Has anybody else seen this show?
I once saw Julia Childs, in a morning show, cook a live lobster. The reaction of the show host and the audience when Ms. Childs pulled the tail off the live lobster was totally hilarious. Ms. Childs reaction was a cool "grow up." I have tried to find the video in the internet, with no success so far. Anyone else seen that show? —The preceding unsigned comment was added by 220.127.116.11 (talk • contribs) 21:27, 17 June 2006 (UTC)
Biography assessment rating comment
I have been browsing around and it seems that she is a descendant of a remarkable number of original Mayflower pilgrims. Here they are: William Bradford (1590-1657),William Brewster (Pilgrim), John Alden, Francis Cooke, George Soule and Richard Warren. Surelly she can't have six ancestors from the ship? Is it vandalism from a fan? If this is true, is it a record for a person to be related to six Mayflower passengers? Mascal4 00:09, 23 June 2007 (UTC)
- They look to be fairly well-sourced. It could be a hoax, but I do not think it is impossible, just somewhat unlikely. —Centrx→talk • 02:32, 23 June 2007 (UTC)
Considering how many generations have come and gone since the mayflower, there isn't anything surprising about someone having 6 ancestors that came over on it. John Elson (talk) 16:15, 31 July 2009 (UTC)
- Speaking as a semi-pro genealogist for the past 30+ years, . . . if you have even one Mayflower ancestor, it's odds-on that you have a number of them. Most of the early generations in Plymouth and the MBC intermarried heavily, partly for lack of choice. --Michael K SmithTalk 18:13, 8 July 2010 (UTC)
This article should not be a part of WikiProject France. The only way this article could qualify for inclusion in said Wikiproject would be if Julia Child was French. Furthermore, being a biographical article about an American, it only mentions France in passing, and does not describe French cooking. I have read the entire page and found no (explicitly stated) information about France or French cooking.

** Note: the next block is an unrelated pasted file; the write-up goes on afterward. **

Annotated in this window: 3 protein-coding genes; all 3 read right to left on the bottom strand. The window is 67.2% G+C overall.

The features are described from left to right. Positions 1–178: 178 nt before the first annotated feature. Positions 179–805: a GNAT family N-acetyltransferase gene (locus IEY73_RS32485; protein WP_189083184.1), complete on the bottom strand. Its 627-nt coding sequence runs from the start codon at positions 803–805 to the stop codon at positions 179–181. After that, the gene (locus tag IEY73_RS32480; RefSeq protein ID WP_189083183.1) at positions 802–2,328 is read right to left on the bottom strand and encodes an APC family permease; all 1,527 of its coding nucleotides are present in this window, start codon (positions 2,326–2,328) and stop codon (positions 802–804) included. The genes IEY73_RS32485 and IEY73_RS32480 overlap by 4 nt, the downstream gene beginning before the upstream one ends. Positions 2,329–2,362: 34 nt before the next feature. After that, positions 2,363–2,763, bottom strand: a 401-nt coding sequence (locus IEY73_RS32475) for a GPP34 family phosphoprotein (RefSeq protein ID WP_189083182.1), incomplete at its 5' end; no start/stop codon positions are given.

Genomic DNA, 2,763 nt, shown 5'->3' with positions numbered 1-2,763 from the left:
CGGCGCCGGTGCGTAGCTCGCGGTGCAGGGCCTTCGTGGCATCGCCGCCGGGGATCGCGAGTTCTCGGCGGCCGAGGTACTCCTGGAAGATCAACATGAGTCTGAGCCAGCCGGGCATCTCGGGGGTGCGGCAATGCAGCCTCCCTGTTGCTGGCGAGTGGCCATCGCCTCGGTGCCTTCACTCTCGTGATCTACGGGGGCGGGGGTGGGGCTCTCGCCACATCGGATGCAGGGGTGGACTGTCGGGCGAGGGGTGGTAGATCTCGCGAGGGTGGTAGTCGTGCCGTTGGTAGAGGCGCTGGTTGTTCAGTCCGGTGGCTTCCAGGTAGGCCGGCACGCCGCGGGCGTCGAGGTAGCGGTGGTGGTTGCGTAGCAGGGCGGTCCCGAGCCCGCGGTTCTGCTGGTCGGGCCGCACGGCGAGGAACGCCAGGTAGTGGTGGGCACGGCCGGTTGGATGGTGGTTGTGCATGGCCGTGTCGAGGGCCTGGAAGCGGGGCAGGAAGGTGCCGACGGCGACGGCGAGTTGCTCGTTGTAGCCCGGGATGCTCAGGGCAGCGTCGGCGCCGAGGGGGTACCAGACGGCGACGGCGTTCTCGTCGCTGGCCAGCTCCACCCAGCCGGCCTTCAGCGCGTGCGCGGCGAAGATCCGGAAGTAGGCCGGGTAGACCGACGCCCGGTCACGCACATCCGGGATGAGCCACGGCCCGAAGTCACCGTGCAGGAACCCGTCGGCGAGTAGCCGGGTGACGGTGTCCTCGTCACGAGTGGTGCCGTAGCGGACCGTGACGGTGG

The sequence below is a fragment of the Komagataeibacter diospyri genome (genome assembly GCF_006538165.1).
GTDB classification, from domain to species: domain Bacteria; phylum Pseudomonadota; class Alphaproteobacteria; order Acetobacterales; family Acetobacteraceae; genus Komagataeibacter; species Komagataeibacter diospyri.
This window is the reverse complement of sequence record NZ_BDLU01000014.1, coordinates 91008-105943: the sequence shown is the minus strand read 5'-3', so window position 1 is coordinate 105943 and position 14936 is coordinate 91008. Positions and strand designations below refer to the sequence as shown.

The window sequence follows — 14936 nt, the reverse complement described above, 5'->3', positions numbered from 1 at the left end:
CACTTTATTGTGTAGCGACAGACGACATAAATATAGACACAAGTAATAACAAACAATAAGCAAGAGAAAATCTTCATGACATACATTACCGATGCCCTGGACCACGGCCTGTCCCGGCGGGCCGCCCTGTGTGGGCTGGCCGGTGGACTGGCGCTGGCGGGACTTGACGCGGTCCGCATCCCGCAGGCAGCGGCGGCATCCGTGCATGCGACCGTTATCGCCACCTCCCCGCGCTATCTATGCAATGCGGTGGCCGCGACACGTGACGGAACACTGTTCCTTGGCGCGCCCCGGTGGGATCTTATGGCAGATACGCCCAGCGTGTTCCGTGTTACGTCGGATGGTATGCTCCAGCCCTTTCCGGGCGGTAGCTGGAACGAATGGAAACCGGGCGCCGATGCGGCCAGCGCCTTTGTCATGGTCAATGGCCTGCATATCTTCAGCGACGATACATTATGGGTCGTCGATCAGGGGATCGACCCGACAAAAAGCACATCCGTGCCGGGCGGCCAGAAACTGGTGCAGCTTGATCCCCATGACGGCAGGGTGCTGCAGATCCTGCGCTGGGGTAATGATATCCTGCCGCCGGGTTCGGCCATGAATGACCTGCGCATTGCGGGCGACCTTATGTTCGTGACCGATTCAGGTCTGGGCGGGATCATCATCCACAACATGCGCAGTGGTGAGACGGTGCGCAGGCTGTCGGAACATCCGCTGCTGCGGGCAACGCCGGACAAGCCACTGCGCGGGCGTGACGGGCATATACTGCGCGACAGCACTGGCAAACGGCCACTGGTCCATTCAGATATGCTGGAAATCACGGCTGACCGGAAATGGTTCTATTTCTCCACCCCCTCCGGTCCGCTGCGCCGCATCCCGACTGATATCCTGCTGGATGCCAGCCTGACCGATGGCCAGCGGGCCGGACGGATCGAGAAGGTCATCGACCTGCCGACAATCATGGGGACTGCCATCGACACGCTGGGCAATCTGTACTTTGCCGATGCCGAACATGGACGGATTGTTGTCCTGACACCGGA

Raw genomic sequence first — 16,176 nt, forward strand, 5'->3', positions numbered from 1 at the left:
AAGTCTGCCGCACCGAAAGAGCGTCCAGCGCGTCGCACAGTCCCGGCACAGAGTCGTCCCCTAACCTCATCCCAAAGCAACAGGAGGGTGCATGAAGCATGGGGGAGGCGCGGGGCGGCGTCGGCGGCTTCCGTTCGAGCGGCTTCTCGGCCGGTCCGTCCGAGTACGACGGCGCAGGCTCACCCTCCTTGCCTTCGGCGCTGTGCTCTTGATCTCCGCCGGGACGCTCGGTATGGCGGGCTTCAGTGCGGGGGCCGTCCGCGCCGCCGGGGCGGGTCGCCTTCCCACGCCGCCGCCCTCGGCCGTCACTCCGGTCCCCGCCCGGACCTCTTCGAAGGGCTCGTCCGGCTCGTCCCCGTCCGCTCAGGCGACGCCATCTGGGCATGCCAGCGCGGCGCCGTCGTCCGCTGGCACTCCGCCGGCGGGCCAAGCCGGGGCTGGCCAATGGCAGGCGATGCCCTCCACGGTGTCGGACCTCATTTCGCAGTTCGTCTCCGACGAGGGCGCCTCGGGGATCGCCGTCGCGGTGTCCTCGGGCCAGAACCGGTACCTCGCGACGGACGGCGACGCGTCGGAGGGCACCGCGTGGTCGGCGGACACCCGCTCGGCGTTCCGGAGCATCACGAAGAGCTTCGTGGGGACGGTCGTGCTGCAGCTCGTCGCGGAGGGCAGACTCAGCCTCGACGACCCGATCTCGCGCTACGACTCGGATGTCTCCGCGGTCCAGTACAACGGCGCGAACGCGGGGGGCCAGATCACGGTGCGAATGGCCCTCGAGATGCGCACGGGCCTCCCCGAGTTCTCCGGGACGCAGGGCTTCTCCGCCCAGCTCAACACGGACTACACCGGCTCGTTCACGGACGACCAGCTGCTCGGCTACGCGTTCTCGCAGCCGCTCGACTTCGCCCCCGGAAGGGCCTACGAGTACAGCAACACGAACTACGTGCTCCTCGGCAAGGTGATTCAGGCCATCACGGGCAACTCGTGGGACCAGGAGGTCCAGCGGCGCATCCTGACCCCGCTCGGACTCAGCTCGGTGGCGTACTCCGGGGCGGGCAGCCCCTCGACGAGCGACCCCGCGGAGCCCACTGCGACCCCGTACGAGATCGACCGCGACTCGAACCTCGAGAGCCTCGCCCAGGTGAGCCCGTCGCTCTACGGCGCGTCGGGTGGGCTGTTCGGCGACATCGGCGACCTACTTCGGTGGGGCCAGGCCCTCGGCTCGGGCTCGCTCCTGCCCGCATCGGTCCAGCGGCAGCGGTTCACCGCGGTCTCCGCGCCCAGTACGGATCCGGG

Fair use rationale for Image:American Masters DVD Cover.jpg
Image:American Masters DVD Cover.jpg is being used on this article. I notice the image page specifies that the image is being used under fair use but there is no explanation or rationale as to why its use in this Wikipedia article constitutes fair use. In addition to the boilerplate fair use template, you must also write out on the image description page a specific explanation or rationale for why using this image in each article is consistent with fair use.
Please go to the image description page and edit it to include a fair use rationale. Using one of the templates at Wikipedia:Fair use rationale guideline is an easy way to insure that your image is in compliance with Wikipedia policy, but remember that you must complete the template. Do not simply insert a blank template on an image page.
If there is other fair use media, consider checking that you have specified the fair use rationale on the other images used on this page. Note that any fair use images uploaded after 4 May, 2006, and lacking such an explanation will be deleted one week after they have been uploaded, as described on criteria for speedy deletion. If you have any questions please ask them at the Media copyright questions page. Thank you.
BetacommandBot 11:19, 27 October 2007 (UTC)
Julia Child The Spy
- I think there should be a distinction made between being a spy and working for the OSS/CIA. We already knew she worked as a clerk for the OSS. The reason for the news story now is that OSS personnel records have now been made available. Note that the only place in the NYT (actually AP) article where it is claimed that she worked as a spy (as opposed to just working as a clerk for "the spy agency") is in the first paragraph: "she admitted at least one failing when applying for a job as a spy" - I would maintain, however, that this is due to sensationalism by the AP reporter. Without further collaborating evidence, it is more probable to assume that the application was for a job as a clerk. I was able to search the website given in the NYT article (http://www.archives.gov/research/arc/) for "Julia McWilliams", which gave a result, but the files are not available online.
- I'd maintain that the AP article as listed in the NYT is not a valid reference for the claim that she worked as a spy (as opposed to just as a clerk), and urge anyone who wants to claim otherwise to obtain and read the actual personnel records, as opposed to relying on a potentially sensationalized second-hand AP story. -- 18.104.22.168 (talk) 20:40, 14 August 2008 (UTC) P.S. I changed the heading to better reflect the topic of conversation
- More info at http://www.boston.com/news/local/breaking_news/2008/08/not_top_secret.html?p1=Well_MostPop_Emailed7 including an article from the CIA. --Bobbozzo (talk) 00:59, 15 August 2008 (UTC)
This article from ABC news states her as a spy. http://abcnews.go.com/Politics/wireStory?id=5574964. This article states her as a top secret researcher for the OSS and reduced threats of U-boats (meaning much more than a clerk). http://i.abcnews.com/TheLaw/story?id=5579095--22.214.171.124 (talk) 10:44, 15 August 2008 (UTC)